“Happily, the United States and Japan are showing greater flexibility on the issue of GDP per capita as a determinant for concessional financing for development,” said the Prime Minister.
“The United States announced on 26th January that they will no longer block concessional financing to middle income countries in the International Financial Institutions as it relates to energy and climate change financing, based on GDP per capita. It also announced that the Overseas Private Investment Corporation would be able now to finance projects related to renewables and climate change mitigation in The Bahamas. I welcome this positive development and urge Bahamian and American business people to look at projects which can qualify for this financing.”
Sat, Jan 31st 2015, 06:00 AM
PRIME Minister Perry Christie yesterday announced that the government was in discussions over the creation of a "United Research Department" that would "crisscross" the various institutions in the country and grant Bahamians access to Bahamas-based studies performed by international organisations.
Fri, Jan 30th 2015, 09:30 PM
Tall Pines MP Leslie Miller yesterday apologized for describing the upcoming Bahamas Junkanoo Carnival as "garbage" and said he spoke out of "ignorance". Miller said that after the members of the Carnival Commission explained the concept of carnival, his initial comments bothered him. He said he called Prime Minister Perry Christie yesterday morning to "sincerely apologize".
On Wednesday, Miller said he had grave reservations about whether Bahamas Junkanoo Carnival is in the best interest of The Bahamas, and said the country should not import any "garbage" to further destroy young people. His comments came several days after the Bahamas Christian Council released a statement saying carnival will encourage "promiscuity, fornication, rape, incest and other sins of the flesh".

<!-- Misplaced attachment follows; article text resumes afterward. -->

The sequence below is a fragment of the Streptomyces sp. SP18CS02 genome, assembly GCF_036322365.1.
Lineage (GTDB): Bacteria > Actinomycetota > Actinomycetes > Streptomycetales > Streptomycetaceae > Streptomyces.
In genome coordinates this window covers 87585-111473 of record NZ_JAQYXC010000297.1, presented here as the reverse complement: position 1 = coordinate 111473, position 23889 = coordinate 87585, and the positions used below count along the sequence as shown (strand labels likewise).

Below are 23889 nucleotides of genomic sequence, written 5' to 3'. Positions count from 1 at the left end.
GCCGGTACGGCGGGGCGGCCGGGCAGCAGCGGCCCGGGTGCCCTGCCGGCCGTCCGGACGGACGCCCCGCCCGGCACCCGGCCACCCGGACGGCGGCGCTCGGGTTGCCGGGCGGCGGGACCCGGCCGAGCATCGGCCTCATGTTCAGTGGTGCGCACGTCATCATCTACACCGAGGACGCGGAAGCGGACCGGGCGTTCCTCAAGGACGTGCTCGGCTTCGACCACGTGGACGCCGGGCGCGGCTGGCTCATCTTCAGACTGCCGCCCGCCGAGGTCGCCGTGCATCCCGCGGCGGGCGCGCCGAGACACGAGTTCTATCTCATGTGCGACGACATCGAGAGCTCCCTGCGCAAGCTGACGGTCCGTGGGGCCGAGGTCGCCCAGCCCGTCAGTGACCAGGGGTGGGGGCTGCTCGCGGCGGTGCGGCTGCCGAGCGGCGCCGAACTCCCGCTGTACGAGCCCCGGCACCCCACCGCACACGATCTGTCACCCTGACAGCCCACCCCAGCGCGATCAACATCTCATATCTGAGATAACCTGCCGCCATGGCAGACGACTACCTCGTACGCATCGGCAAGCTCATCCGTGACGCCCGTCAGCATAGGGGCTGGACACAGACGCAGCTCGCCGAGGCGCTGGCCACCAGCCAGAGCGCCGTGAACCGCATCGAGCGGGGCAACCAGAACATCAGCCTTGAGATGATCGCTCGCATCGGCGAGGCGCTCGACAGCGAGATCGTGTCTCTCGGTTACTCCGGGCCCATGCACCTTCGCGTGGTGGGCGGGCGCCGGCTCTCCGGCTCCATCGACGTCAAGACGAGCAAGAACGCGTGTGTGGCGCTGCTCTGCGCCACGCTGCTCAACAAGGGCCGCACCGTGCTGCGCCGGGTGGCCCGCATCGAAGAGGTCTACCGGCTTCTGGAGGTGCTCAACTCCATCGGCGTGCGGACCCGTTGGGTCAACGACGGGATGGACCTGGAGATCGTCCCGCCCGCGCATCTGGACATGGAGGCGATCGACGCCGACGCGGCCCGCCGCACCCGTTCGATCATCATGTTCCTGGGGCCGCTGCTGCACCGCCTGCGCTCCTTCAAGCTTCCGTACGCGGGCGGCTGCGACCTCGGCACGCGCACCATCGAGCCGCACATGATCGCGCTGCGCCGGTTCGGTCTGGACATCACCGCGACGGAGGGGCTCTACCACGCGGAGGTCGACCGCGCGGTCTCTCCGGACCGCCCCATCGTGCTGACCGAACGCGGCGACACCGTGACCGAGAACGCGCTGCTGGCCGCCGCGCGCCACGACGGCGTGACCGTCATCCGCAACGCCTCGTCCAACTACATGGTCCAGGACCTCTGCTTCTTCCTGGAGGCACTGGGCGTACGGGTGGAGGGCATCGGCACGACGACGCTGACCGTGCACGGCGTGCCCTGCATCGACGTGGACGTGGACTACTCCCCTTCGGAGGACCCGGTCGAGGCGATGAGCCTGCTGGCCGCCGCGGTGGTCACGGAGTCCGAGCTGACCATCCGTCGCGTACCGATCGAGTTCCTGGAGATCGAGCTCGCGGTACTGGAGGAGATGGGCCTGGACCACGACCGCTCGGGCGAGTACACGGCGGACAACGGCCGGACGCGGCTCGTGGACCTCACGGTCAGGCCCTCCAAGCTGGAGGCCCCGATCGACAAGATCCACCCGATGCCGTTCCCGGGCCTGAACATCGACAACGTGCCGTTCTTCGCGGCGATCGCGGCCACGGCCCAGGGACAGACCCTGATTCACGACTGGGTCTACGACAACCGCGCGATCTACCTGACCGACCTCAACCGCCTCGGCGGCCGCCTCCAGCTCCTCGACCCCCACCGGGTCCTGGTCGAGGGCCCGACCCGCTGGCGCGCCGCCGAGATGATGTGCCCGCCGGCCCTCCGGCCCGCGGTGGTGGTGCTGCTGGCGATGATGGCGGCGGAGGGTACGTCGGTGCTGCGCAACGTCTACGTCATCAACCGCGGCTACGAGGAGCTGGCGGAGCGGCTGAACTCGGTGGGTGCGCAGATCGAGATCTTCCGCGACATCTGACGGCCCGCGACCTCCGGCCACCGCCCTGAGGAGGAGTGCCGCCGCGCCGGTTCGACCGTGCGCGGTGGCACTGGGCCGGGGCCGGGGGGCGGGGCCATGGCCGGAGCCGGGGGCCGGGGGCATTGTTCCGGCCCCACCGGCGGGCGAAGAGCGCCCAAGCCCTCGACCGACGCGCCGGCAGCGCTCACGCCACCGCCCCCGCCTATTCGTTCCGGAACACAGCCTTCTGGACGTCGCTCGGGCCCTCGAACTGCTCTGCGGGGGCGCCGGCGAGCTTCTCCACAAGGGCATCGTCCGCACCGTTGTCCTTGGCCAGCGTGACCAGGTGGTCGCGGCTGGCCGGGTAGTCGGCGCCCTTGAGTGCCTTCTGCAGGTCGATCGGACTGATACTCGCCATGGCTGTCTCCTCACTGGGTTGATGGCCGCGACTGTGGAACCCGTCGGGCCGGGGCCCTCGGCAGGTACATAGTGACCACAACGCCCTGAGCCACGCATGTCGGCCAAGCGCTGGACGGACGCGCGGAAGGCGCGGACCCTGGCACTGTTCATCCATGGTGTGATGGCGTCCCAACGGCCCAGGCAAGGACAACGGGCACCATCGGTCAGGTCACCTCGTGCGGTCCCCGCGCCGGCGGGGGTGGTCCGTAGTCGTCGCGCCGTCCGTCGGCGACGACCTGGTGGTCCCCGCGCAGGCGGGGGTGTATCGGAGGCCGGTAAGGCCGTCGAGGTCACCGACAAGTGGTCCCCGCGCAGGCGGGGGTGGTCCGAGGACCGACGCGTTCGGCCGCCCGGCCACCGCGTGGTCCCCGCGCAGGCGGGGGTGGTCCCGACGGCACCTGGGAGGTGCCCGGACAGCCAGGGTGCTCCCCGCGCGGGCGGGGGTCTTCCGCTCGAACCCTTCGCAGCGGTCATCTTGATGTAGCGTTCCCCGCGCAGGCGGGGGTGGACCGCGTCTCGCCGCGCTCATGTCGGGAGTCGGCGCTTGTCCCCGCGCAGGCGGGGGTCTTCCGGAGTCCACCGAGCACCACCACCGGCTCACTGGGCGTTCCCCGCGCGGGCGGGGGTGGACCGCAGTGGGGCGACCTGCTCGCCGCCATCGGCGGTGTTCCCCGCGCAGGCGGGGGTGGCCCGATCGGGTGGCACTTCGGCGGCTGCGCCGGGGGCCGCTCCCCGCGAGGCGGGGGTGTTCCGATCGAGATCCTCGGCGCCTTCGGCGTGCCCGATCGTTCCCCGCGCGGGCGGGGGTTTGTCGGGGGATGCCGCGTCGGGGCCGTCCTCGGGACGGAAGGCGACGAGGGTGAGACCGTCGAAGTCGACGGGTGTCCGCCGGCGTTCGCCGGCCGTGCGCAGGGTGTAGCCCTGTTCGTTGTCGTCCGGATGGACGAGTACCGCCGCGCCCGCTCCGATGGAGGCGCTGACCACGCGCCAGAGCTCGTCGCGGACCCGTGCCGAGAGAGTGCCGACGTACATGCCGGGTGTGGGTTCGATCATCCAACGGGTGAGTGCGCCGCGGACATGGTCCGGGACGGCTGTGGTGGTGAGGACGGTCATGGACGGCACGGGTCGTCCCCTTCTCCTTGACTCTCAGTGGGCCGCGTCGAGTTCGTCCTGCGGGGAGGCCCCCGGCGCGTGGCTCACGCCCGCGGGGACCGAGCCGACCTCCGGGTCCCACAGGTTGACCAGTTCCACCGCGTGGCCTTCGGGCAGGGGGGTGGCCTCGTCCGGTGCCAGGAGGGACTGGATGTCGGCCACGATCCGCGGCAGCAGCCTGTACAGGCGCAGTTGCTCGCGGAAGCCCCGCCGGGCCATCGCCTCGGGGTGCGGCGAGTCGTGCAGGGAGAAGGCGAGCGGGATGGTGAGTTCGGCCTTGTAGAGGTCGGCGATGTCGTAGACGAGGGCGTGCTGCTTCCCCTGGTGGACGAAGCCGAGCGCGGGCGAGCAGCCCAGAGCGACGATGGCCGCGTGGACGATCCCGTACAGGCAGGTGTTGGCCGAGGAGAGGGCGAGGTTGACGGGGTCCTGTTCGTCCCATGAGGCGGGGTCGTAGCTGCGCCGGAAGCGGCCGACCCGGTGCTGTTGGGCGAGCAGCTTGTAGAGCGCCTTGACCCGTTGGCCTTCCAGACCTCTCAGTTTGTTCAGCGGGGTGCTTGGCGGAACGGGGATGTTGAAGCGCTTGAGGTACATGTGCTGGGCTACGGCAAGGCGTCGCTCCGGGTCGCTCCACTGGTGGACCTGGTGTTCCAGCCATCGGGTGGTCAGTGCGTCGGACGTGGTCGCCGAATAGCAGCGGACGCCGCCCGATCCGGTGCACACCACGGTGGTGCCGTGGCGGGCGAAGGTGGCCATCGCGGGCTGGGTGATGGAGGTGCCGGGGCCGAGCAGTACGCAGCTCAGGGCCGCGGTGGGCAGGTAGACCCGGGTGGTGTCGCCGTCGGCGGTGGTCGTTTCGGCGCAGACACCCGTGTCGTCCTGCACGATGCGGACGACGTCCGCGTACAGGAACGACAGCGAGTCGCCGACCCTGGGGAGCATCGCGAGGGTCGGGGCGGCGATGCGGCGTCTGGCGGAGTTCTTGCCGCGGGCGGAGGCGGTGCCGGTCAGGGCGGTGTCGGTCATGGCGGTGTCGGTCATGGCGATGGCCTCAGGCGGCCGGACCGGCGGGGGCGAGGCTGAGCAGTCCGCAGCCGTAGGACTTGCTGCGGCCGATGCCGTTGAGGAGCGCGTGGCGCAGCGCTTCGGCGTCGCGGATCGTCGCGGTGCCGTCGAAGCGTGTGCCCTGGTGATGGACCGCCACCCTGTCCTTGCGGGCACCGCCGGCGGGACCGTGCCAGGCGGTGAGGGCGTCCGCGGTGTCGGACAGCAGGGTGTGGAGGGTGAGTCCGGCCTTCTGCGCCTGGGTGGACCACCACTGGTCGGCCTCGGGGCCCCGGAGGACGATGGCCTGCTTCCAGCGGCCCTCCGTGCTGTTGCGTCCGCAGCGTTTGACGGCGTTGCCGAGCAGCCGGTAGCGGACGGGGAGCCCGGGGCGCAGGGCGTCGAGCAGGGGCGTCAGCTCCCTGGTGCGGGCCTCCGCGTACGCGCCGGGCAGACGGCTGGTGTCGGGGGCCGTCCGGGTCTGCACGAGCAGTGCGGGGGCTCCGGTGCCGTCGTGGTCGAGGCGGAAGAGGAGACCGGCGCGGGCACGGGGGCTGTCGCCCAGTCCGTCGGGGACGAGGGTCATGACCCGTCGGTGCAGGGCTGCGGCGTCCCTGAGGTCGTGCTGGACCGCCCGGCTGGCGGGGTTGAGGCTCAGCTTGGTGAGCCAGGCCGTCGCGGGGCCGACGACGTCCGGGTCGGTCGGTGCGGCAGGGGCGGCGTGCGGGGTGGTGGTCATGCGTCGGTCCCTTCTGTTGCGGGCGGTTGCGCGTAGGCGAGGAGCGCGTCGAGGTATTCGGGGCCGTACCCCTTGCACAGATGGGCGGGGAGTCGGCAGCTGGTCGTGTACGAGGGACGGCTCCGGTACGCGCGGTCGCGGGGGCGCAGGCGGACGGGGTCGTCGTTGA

As he addressed the Bahamas Business Outlook, which was held at the Melia Nassau Beach resort on Thursday, Christie said while he doesn't mind Miller's "intrusiveness", the PLP MP should have come to him with his concerns.
Christie, who defended the cultural festival, pointed out that Miller's daughters are heavily involved in Junkanoo Carnival.
Miller's daughter Leslia Brice is a part of Enigma, which is one of 30 companies that will produce costumes for the festival.
The prime minister also questioned whether Miller attends Junkanoo, which he said has featured carnival-themed costumes in recent years. Christie also addressed criticisms of the costumes. He said carnival provides an avenue for builders and artists to showcase their talents.
Yesterday, Miller said he did not realize his daughters' level of involvement in carnival. He said after speaking with them they also helped for his opinion and made a "believer" out of him.
Miller said he has been assured that Bahamas Junkanoo Carnival will not have the same format as Trinidad Carnival and that organizers plan to involve Bahamian artists. The Tall Pines MP said the prime minister also assured him during their discussion that carnival will be something all Bahamians can be proud of.
Miller said he has no problem admitting when he is wrong, noting that people have to be big enough to apologize. Miller, who has participated in past Junkanoo parades, said he plans to go out and have a good time at carnival along with everyone else. He said it is important that this event is successful.
Despite the opposition to the event in other sectors of society, including the christian council, Christie has insisted that "now is the time" to bring a festival that has the potential to bring significant economic benefits.
"We are going to move relentlessly to put in place the best cultural expressions," Christie said.